The arrest of Bangalore-based Maulana Anzarshah Qasmi (50) for his alleged links with Al-Qaeda has exposed the terror underbelly of the IT capital of India. Policing has, of late, been in total disarray in Bangalore, though the Siddaramaiah government is claiming that everything is under control.
First, the Bangalore police were completely caught unaware when Delhi Police landed in the city to nab the maulana, who was accused of delivering provocative and anti-national speeches in various parts of the country.
Now, the Bangalore police are suddenly claiming that they were in the “loop” with the central security establishment and that they were asked to keep an eye on the maulana. But everyone is aware that the police are known for taking such a defensive line whenever they want to cover up their lapses.
The police are now training their guns on the associates of the maulana and they are under observation.
This is not the first time that the Bangalore police have been at the wrong end, particularly when it came to terror-related work. The Bangalore police gets active only when they receive credible inputs from other state police or the central intelligence agencies.
There is an acute shortcoming with the police when it comes to monitoring terror-related activities in the city, or keeping an eye on the presence of people with terror links.
For instance, the Bangalore police have still not been able to crack the Church Street blast case. It has been more than a year since the blast killed a woman closer to New Year’s eve in 2014. The police have still not been able to identify the suspects.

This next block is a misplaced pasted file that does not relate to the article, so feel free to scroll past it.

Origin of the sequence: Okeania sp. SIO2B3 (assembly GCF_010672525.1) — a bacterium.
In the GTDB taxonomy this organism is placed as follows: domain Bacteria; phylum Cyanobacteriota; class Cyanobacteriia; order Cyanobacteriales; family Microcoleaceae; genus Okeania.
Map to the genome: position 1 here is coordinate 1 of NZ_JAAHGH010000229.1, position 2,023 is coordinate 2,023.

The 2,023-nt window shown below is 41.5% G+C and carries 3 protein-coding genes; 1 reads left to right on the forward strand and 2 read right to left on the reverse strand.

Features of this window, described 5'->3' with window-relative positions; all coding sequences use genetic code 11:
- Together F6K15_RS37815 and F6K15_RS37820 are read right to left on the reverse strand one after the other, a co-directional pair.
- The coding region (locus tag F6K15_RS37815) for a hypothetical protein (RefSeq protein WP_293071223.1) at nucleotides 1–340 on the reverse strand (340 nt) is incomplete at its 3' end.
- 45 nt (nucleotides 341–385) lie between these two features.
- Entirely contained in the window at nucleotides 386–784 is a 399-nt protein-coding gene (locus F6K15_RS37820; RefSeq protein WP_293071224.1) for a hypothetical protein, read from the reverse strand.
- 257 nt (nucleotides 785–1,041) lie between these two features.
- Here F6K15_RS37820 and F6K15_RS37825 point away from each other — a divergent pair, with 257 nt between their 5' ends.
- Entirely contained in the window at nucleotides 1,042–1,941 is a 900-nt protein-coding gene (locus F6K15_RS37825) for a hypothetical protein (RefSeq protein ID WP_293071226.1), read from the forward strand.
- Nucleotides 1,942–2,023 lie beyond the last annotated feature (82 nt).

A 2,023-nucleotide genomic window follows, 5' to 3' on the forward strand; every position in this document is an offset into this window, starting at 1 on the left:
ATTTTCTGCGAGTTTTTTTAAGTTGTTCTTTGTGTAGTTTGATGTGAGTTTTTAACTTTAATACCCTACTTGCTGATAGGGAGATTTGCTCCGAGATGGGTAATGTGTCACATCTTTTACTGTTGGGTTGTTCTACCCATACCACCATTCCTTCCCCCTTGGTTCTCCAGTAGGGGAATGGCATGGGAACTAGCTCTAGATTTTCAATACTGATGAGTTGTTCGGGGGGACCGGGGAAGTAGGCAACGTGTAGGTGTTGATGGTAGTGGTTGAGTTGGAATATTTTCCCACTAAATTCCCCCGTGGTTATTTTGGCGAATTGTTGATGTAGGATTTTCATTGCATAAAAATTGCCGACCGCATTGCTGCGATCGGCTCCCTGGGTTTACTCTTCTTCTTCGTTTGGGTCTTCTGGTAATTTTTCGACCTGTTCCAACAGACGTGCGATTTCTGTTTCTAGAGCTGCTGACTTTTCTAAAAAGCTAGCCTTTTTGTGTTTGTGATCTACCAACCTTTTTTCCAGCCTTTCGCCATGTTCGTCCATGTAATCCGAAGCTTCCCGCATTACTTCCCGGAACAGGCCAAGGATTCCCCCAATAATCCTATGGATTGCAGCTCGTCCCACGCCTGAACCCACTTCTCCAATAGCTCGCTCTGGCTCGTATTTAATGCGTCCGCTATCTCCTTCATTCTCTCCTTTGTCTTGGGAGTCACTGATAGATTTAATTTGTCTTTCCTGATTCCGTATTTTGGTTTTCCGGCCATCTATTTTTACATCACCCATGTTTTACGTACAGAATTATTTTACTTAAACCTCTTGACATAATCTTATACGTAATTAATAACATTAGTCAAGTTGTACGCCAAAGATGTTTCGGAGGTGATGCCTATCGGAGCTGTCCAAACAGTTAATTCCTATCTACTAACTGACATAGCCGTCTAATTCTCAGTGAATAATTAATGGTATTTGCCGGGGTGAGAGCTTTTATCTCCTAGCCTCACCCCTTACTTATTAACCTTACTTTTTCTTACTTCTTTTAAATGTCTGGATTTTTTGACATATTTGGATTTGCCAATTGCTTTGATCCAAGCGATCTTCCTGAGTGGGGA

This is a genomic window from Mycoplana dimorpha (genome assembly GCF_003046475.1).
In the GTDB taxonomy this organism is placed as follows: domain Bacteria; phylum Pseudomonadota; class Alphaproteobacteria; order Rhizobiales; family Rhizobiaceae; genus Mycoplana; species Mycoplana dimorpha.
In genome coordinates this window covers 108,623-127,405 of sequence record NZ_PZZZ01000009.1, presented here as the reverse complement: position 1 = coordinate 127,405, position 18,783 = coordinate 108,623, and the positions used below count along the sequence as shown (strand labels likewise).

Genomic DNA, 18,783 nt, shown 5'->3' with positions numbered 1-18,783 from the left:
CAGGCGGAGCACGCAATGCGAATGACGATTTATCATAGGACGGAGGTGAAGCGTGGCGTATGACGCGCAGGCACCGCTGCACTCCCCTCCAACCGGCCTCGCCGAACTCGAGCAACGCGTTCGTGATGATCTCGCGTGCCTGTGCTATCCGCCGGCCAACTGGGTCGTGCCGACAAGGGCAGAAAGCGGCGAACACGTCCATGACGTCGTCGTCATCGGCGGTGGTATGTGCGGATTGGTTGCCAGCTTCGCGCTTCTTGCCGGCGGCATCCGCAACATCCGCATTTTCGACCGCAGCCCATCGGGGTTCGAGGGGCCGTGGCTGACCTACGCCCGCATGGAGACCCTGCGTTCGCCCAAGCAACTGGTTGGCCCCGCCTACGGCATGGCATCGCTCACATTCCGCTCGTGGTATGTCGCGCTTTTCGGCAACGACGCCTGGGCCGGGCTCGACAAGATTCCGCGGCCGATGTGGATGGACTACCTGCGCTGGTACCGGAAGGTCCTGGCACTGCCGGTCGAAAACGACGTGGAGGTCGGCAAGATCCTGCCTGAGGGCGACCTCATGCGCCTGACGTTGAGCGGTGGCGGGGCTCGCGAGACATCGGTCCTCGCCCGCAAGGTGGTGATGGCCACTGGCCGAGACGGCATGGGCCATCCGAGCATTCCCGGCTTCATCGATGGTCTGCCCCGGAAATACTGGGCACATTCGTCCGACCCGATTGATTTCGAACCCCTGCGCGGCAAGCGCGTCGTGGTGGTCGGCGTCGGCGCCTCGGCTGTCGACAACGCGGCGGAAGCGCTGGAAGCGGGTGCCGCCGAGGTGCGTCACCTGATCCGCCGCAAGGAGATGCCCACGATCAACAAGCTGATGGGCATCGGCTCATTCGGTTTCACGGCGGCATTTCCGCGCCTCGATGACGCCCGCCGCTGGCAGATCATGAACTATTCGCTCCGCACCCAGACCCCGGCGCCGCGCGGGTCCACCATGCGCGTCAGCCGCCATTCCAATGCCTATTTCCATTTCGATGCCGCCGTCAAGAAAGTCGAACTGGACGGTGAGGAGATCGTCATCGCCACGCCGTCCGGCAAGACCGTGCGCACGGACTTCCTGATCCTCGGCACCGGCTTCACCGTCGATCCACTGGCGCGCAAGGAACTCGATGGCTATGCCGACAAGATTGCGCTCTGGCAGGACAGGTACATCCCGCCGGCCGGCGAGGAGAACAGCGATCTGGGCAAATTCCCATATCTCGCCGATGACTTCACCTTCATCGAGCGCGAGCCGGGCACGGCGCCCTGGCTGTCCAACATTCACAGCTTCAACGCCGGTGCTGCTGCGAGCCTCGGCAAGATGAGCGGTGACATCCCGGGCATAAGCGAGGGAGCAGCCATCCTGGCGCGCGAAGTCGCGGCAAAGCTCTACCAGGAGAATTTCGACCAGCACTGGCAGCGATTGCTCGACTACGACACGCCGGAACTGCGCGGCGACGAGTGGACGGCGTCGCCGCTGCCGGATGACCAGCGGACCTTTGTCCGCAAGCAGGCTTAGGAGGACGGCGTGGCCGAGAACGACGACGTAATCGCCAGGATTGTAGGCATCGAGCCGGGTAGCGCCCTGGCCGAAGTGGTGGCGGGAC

Similarly, though the police have filed a chargesheet in connection with the revival of the Indian Mujahideen Bhatkal Cell, nothing much is heard about the progress of that case either.
Investigation by the central security agencies proved that Bangalore has become a haven for leaders of terror organisations from the northeastern states. In a series of operations last year, the Bangalore police helped nab leaders of various banned terror outfits in the city.
So, where has the Bangalore police gone wrong?
The primary focus of Bangalore police is crime prevention and detection, and traffic maintenance — two of the biggest challenges facing the city. They are hardly left with any staff to carry out serious work such as intelligence gathering, monitoring and tracking terror suspects in the city.
The city police are severely understaffed and every new government promises filling up the vacancies but nothing actually happens on ground.
Another problem plaguing the police is frequent transfers and invariably the politicians are involved in lucrative posting. Except for a few top officers, the mindset of the police is still not towards serious intelligence gathering relating to terror activities in the city.
For a long time, it has been established that Bangalore is a safe destination for terrorists. The cosmopolitan nature of the city and the influx of migrants from other parts of the nation make it difficult for the police to zero in on the people or the nature of the problems they pose unless they receive specific inputs.
There is one Central Crime Branch under the police, but their hands are already full investigating crimes such as frauds, rackets, scams and other important cases.
The Karnataka Anti-Terrorist Squad was formed in 2008 soon after serial blasts rocked Bangalore. But nothing much is heard about their activities, of late. They have been well-trained to counter terror activities, but lack intelligence gathering and research activities.
It is time the Karnataka government overhauled the police to streamline work relating to nabbing terror suspects or monitoring terror-related activities in the city.
The government need not continue to rely on intelligence agencies from other states to find out that the city is sheltering terror suspects.